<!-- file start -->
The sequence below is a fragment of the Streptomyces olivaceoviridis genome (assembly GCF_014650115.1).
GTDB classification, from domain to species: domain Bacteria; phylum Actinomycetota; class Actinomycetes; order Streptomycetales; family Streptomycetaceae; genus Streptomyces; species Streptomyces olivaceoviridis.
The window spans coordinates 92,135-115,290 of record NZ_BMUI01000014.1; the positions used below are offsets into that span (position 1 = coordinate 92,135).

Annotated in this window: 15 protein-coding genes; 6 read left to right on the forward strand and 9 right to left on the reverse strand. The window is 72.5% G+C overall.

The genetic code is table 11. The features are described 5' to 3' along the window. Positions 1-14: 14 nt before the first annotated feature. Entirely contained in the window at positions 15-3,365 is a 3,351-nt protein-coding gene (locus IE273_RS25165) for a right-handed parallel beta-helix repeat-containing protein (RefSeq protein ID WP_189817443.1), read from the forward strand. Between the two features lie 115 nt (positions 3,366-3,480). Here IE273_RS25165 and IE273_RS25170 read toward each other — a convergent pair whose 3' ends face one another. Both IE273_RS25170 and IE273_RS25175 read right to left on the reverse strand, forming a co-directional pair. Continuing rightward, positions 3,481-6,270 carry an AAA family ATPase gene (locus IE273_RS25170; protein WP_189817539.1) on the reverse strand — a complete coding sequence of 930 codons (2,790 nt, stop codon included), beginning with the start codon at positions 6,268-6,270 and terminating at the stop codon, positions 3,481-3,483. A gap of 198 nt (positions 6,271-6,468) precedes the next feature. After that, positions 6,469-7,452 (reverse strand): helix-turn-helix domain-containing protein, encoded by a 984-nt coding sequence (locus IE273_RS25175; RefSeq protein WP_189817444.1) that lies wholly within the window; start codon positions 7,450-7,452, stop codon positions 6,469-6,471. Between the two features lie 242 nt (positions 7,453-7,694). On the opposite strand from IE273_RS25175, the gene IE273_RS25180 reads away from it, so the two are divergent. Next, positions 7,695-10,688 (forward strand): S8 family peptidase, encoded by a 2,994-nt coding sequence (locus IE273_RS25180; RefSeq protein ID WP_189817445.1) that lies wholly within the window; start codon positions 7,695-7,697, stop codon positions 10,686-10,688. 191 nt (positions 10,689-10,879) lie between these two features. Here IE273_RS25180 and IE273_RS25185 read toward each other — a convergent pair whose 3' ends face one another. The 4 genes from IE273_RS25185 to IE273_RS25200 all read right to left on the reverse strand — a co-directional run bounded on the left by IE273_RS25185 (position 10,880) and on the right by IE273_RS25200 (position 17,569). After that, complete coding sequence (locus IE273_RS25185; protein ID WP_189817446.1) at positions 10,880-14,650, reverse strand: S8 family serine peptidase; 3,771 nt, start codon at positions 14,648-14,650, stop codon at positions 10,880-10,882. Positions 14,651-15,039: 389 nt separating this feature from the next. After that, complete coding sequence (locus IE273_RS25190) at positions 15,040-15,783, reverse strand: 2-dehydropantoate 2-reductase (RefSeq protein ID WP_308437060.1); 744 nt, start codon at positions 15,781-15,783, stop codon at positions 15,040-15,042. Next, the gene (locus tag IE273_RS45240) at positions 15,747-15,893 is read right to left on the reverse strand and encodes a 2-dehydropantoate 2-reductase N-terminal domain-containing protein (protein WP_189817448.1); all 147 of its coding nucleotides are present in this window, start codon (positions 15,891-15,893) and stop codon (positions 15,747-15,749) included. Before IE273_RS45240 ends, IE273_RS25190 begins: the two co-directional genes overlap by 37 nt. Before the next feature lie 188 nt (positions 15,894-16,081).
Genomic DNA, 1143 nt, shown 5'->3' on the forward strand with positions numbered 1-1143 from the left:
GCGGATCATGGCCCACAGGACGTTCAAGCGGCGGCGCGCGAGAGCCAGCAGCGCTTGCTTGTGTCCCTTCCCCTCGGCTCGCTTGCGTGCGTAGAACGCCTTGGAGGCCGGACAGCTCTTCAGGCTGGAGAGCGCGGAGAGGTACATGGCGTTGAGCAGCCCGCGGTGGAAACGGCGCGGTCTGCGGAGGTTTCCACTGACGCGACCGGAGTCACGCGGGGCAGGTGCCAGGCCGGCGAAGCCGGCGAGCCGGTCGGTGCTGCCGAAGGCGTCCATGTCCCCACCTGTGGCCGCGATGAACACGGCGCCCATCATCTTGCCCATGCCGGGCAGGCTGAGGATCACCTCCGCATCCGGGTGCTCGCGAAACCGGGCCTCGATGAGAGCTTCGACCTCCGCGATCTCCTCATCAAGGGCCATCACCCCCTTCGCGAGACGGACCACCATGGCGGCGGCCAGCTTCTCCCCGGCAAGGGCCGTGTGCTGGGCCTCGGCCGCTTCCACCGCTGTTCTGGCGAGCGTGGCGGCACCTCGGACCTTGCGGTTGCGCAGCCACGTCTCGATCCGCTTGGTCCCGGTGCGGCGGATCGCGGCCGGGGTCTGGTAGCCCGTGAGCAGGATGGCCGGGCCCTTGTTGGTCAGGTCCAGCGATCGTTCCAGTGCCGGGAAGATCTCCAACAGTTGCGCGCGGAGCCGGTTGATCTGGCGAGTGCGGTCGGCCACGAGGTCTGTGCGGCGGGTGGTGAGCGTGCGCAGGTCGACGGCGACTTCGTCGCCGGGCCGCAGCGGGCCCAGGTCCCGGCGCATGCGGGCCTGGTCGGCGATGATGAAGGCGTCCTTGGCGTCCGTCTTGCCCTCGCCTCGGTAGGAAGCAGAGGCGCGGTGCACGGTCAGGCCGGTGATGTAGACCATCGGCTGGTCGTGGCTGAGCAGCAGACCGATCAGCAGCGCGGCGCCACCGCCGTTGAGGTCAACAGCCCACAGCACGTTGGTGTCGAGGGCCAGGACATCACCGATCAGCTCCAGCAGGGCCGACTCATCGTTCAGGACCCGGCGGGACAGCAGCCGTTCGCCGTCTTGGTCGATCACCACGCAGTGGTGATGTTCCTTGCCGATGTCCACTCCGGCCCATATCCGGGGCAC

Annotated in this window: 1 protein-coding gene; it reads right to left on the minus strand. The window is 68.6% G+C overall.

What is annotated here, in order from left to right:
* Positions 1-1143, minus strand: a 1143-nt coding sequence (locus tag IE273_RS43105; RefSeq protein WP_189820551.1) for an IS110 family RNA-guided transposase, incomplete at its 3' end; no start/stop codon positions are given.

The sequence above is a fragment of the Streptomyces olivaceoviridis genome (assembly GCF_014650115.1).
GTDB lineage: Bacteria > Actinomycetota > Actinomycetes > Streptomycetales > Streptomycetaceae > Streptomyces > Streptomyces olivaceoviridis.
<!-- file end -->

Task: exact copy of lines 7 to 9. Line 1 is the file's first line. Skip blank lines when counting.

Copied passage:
GCGGATCATGGCCCACAGGACGTTCAAGCGGCGGCGCGCGAGAGCCAGCAGCGCTTGCTTGTGTCCCTTCCCCTCGGCTCGCTTGCGTGCGTAGAACGCCTTGGAGGCCGGACAGCTCTTCAGGCTGGAGAGCGCGGAGAGGTACATGGCGTTGAGCAGCCCGCGGTGGAAACGGCGCGGTCTGCGGAGGTTTCCACTGACGCGACCGGAGTCACGCGGGGCAGGTGCCAGGCCGGCGAAGCCGGCGAGCCGGTCGGTGCTGCCGAAGGCGTCCATGTCCCCACCTGTGGCCGCGATGAACACGGCGCCCATCATCTTGCCCATGCCGGGCAGGCTGAGGATCACCTCCGCATCCGGGTGCTCGCGAAACCGGGCCTCGATGAGAGCTTCGACCTCCGCGATCTCCTCATCAAGGGCCATCACCCCCTTCGCGAGACGGACCACCATGGCGGCGGCCAGCTTCTCCCCGGCAAGGGCCGTGTGCTGGGCCTCGGCCGCTTCCACCGCTGTTCTGGCGAGCGTGGCGGCACCTCGGACCTTGCGGTTGCGCAGCCACGTCTCGATCCGCTTGGTCCCGGTGCGGCGGATCGCGGCCGGGGTCTGGTAGCCCGTGAGCAGGATGGCCGGGCCCTTGTTGGTCAGGTCCAGCGATCGTTCCAGTGCCGGGAAGATCTCCAACAGTTGCGCGCGGAGCCGGTTGATCTGGCGAGTGCGGTCGGCCACGAGGTCTGTGCGGCGGGTGGTGAGCGTGCGCAGGTCGACGGCGACTTCGTCGCCGGGCCGCAGCGGGCCCAGGTCCCGGCGCATGCGGGCCTGGTCGGCGATGATGAAGGCGTCCTTGGCGTCCGTCTTGCCCTCGCCTCGGTAGGAAGCAGAGGCGCGGTGCACGGTCAGGCCGGTGATGTAGACCATCGGCTGGTCGTGGCTGAGCAGCAGACCGATCAGCAGCGCGGCGCCACCGCCGTTGAGGTCAACAGCCCACAGCACGTTGGTGTCGAGGGCCAGGACATCACCGATCAGCTCCAGCAGGGCCGACTCATCGTTCAGGACCCGGCGGGACAGCAGCCGTTCGCCGTCTTGGTCGATCACCACGCAGTGGTGATGTTCCTTGCCGATGTCCACTCCGGCCCATATCCGGGGCAC

Annotated in this window: 1 protein-coding gene; it reads right to left on the minus strand. The window is 68.6% G+C overall.

What is annotated here, in order from left to right: